Who's Who in CIA is a book written by the East German journalist Julius Mader (AKA Thomas Bergner) and published in East Berlin in 1968, under Stasi auspices and probably with KGB assistance. Mader was a writer employed by the East German Military publishing house and apparently had access to some information on CIA officers that was not publicly available. The book purported to identify about 3,000 active agents of the U.S. Central Intelligence Agency.[1] It was modeled after other Who's Who guides.

Background[edit | edit source]

Biographical information was compiled with the cooperation of Mohamed Abdelnabi, Ambalal Bhatt, Fernando Gamarra and Shozo Ohashi. The book also includes fold-out organizational charts (late 1960s) of the following: American Intelligence Services, Office of Intelligence Research (OIR), Military Intelligence Headquarters of the USA, National Security Agency (NSA), Federal Bureau of Investigation (FBI), System of several cover organizations used by the CIA.

Mader had neither a publisher's statement nor a license number. He listed himself as an editor with the address of Dr. Julius Mader, 1066 Berlin W 66, Mauerstr. 66 at. In the book, two detachable cards were involved. The reader could send him corrections and additions as well as more names of CIA agents and other intelligence officials.

Many famous people are listed in this book, including Bill Moyers, Lyndon Johnson, Robert McNamara, and others. More than once a 'new' CIA name has surfaced in Western media that had been sitting in Mader's book all along. Six agents from the CIA backed Chile coup of 1973 are also named in the book. A copy of this book without the dust cover has been on display at the International Spy Museum in Washington, DC.

From Who's Who in CIA:

The rulers of the USA are, of course, extremely interested in keeping the mantle of secrecy over their intelligence network. The invisible government shall have neither names nor faces. For this reason the time appeared to have come to demask a first representative selection of leading officials and officers, collaborators and agents of the US intelligence services who are operating on five continents. The result is this book whereby CIA is used as an appropriate synonym for the whole of the US intelligence system.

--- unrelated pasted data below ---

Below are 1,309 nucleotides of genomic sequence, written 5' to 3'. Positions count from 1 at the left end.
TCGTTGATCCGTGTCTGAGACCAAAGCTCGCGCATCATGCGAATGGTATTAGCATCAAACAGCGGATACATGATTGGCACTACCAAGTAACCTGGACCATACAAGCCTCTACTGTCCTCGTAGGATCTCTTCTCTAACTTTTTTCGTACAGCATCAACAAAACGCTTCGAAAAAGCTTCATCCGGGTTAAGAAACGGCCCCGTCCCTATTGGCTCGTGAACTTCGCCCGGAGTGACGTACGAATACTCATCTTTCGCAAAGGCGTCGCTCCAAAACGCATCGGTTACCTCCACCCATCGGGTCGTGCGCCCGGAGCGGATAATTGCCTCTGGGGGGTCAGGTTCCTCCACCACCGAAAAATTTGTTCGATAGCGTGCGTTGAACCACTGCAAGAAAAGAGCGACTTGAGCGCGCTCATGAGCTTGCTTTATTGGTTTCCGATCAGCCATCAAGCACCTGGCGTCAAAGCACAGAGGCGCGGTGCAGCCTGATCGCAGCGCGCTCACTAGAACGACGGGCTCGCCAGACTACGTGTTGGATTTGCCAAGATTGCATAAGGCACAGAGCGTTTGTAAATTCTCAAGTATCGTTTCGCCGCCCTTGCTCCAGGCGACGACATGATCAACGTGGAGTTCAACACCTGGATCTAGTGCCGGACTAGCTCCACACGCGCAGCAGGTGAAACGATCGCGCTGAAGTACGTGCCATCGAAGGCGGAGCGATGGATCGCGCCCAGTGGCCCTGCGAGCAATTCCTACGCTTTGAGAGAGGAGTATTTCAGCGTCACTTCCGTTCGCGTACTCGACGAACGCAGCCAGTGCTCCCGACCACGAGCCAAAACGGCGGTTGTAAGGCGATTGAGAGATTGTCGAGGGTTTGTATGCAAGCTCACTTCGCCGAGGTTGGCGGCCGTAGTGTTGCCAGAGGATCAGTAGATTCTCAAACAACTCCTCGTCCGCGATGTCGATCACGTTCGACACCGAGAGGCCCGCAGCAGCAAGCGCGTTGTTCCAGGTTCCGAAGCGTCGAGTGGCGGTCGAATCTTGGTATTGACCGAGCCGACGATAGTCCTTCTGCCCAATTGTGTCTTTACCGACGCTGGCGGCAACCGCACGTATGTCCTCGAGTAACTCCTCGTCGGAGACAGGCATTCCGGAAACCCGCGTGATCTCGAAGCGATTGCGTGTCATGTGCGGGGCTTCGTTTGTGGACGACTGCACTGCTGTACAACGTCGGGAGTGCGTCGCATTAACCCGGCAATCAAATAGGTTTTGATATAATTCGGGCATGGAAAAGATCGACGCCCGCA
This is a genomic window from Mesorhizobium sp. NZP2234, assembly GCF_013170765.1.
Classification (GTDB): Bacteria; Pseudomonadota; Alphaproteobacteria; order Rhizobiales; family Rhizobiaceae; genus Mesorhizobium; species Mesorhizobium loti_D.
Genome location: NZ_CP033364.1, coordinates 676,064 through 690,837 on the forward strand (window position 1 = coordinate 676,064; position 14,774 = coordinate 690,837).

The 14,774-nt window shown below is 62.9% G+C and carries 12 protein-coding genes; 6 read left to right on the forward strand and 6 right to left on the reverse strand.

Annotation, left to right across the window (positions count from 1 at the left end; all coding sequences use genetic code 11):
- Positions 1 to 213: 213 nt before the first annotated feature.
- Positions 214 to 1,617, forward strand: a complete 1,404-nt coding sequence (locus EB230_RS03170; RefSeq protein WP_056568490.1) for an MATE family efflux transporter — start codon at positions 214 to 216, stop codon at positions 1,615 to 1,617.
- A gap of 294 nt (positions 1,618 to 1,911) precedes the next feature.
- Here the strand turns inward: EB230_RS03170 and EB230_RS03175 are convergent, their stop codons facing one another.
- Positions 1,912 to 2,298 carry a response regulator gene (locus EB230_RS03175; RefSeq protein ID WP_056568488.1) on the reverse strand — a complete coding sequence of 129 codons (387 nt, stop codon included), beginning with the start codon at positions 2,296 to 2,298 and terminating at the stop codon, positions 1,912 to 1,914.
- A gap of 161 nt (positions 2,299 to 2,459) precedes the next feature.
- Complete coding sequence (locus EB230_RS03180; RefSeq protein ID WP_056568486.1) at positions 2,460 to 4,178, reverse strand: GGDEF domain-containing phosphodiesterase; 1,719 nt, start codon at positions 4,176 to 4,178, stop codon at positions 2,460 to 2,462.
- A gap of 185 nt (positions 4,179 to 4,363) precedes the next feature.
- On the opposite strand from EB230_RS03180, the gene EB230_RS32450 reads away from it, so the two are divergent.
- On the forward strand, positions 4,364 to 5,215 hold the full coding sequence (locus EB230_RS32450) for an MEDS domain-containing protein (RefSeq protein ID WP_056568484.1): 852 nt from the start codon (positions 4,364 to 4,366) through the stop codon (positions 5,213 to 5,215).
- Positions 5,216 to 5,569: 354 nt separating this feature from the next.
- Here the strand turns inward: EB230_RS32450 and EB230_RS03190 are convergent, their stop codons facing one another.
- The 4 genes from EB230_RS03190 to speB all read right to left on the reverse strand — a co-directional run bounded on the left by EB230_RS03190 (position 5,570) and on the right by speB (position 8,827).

Critical Reception[edit | edit source]

The book was later reviewed by Art Kunkin of the Los Angeles Free Press in March 1969. The review included excerpts and one of the five organizational fold out charts and can be found here: Hood College, JFK Files

According to Ladislav Bittman of the Czechoslovakian StB, Who's Who was only partly reliable, and was intended as disinformation:

About half of the names listed in that book are real CIA operatives. The other half are people who were just American diplomats or various officials; and it was prepared with the expectation that naturally many, many Americans operating abroad, diplomats and so on, would be hurt because their names were exposed as CIA officials.[2]

Who's Who in CIA was publicized through the early 1990s in the publications Top Secret and Geheim.

CIA Response[edit | edit source]

In retaliation, the CIA assisted journalist John Barron in writing his book KGB: The Secret Work of Secret Agents, the appendix of which named 1,600 alleged KGB and GRU officers posted abroad under diplomatic cover. Barron admitted to the New York Times, that he received help from the CIA in writing the appendix.[3]

CIA Station Chief Richard Welch was assassinated in Greece in 1975 by the Marxist Revolutionary Organization 17 November (17N). Welch had previously been outed as a CIA operative in Who's Who In CIA. His assassination eventually led to the Intelligence Identities Protection Act.

See also[edit | edit source]

References[edit | edit source]

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